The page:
USC-UCLA Football Rivalry: The 1988 War Of The Roses

The USC-UCLA football rivalry is the most storied in the West, and one of the most historic college football rivalries in the country. While it would be overdoing it to say 1988 was the high point, the 1988 USC-UCLA rivalry had plenty of color, some great storylines and added significant juice to what was a very good college football season.

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September was a good month for football in the City of Angels, a town that had already seen the Lakers win the NBA title and the Dodgers were on their way to winning the World Series. USC and UCLA both had high expectations. The Trojans had beaten the Bruins out for the Rose Bowl bid a year ago and not only were both expected to again lead up the conference then known as the Pac-10, but national hopes were prevalent.

The quarterbacks at both schools were highly regarded seniors, with Rodney Peete for USC having an NFL career in front of him. UCLA was quarterbacked by Troy Aikman, whom you may have heard also had a pretty fair NFL career on the horizon.

Both teams had big non-conference tests, against Oklahoma and Nebraska respectively, each perennial national title contenders. The Pac-10 passed with flying colors. USC’s defense dominated the potent Oklahoma running game, holding them to 89 yards rushing, forcing six turnovers, jumping out to a 20-0 halftime lead and cruising to a 23-7 win.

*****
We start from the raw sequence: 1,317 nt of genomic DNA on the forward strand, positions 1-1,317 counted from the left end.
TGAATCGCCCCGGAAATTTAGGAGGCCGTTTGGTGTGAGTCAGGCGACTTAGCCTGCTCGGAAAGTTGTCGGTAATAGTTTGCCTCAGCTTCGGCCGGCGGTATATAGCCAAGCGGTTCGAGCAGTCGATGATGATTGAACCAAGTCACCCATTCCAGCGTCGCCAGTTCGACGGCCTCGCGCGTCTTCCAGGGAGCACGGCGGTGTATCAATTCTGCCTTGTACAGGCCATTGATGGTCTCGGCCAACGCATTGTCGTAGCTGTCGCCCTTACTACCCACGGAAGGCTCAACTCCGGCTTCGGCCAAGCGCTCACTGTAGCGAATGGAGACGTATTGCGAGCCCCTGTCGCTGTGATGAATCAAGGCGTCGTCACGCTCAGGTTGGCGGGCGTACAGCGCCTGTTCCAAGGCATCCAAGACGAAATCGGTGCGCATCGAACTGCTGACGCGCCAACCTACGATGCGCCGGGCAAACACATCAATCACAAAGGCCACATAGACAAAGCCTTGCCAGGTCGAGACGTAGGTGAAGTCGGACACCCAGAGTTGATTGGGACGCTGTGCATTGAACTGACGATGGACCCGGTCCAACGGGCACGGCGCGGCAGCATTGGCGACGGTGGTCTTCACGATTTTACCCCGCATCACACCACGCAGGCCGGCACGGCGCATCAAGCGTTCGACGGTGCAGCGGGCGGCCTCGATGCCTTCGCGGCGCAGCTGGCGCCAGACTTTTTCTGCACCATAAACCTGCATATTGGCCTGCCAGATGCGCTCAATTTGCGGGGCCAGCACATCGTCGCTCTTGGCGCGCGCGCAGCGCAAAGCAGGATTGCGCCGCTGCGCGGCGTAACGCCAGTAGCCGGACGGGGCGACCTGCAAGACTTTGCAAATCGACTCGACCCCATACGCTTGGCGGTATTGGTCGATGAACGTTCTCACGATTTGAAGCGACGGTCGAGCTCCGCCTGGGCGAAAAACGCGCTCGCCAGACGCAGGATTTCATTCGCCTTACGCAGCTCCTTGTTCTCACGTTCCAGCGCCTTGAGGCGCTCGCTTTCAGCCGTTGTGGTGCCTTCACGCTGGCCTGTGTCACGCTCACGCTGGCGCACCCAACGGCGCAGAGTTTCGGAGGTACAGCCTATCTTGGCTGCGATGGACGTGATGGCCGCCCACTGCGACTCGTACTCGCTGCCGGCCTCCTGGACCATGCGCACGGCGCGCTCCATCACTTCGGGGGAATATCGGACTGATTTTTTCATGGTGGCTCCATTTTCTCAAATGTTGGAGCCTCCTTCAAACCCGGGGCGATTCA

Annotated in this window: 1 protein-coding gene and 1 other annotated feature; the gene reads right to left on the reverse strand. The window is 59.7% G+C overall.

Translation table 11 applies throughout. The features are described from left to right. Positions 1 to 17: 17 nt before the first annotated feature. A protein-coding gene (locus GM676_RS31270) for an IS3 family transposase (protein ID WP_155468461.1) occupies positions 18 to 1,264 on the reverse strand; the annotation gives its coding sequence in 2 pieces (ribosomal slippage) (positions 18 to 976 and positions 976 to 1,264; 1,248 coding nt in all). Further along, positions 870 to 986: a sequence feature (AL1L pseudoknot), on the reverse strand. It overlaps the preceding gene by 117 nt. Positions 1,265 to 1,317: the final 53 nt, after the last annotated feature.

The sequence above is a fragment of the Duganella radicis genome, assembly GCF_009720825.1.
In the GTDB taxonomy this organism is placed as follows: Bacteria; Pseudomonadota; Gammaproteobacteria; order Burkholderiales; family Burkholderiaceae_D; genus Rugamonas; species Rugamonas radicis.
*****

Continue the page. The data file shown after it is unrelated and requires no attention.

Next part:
UCLA’s dominance was even more startling, because Aikman’s offense hung 28 points on the Cornhuskers before the first quarter was out. The final was a deceptive 41-28, but it was never remotely a game.

Over the course of the season the Bruins would rise to #1 in the polls before a surprise loss to Washington State ended their national title hopes. But USC kept winning, moved up to #2 and another winner-take-all battle was set for November 19.

It looked like USC might join the championship parade in the city as they got set for their two season-ending games. If the Trojans could beat UCLA and then win at home against #1 Notre Dame, then USC would move into the top spot and control its championship destiny in the Rose Bowl.

Aikman would one day get the best of Peete many times when they played for the Cowboys and Eagle respectively, but November 19, 1988 was a day that belonged to USC. While Aikman had a good day, Peete had a running game with Aaron Emanuel. The result was that UCLA drove the field three times and settled for field goals. USC drove it three times and scored touchdowns. The 21-9 lead set the tone and USC won it 31-22.

Peete’s Trojans were favorites to beat Notre Dame and then go on and beat Michigan in the Rose Bowl, but they just didn’t have the muscle. The Irish whipped them up front, getting a long option run by quarterback Tony Rice for a 65-yard scoring play and linebacker Frank Stams sacked Peete three times and forced a fumble that set up a score.

Trailing 14-7 and still with a chance to get back into it, Peete threw an interception that was returned 64 yards for a score. Though USC outgained Notre Dame, the turnovers did them in and the final was 27-10.

The Rose Bowl provided similar disappointment as a halftime lead disappeared against a Michigan offensive front that took over the second half. The Wolverines led 15-14 late and put the game away on fourth-and-goal from the one when USC couldn’t stop Leroy Hoard from willing his way into the end zone as part of a huge second half. It was a tough ending for the Trojans, but still a good year.

UCLA ended on an up note in the Cotton Bowl, where Aikman played mistake-free football and let his defense deliver a 17-3 win over Arkansas. It was a fitting college end for Aikman, playing the game in Dallas where he would be on his way too in a few short months.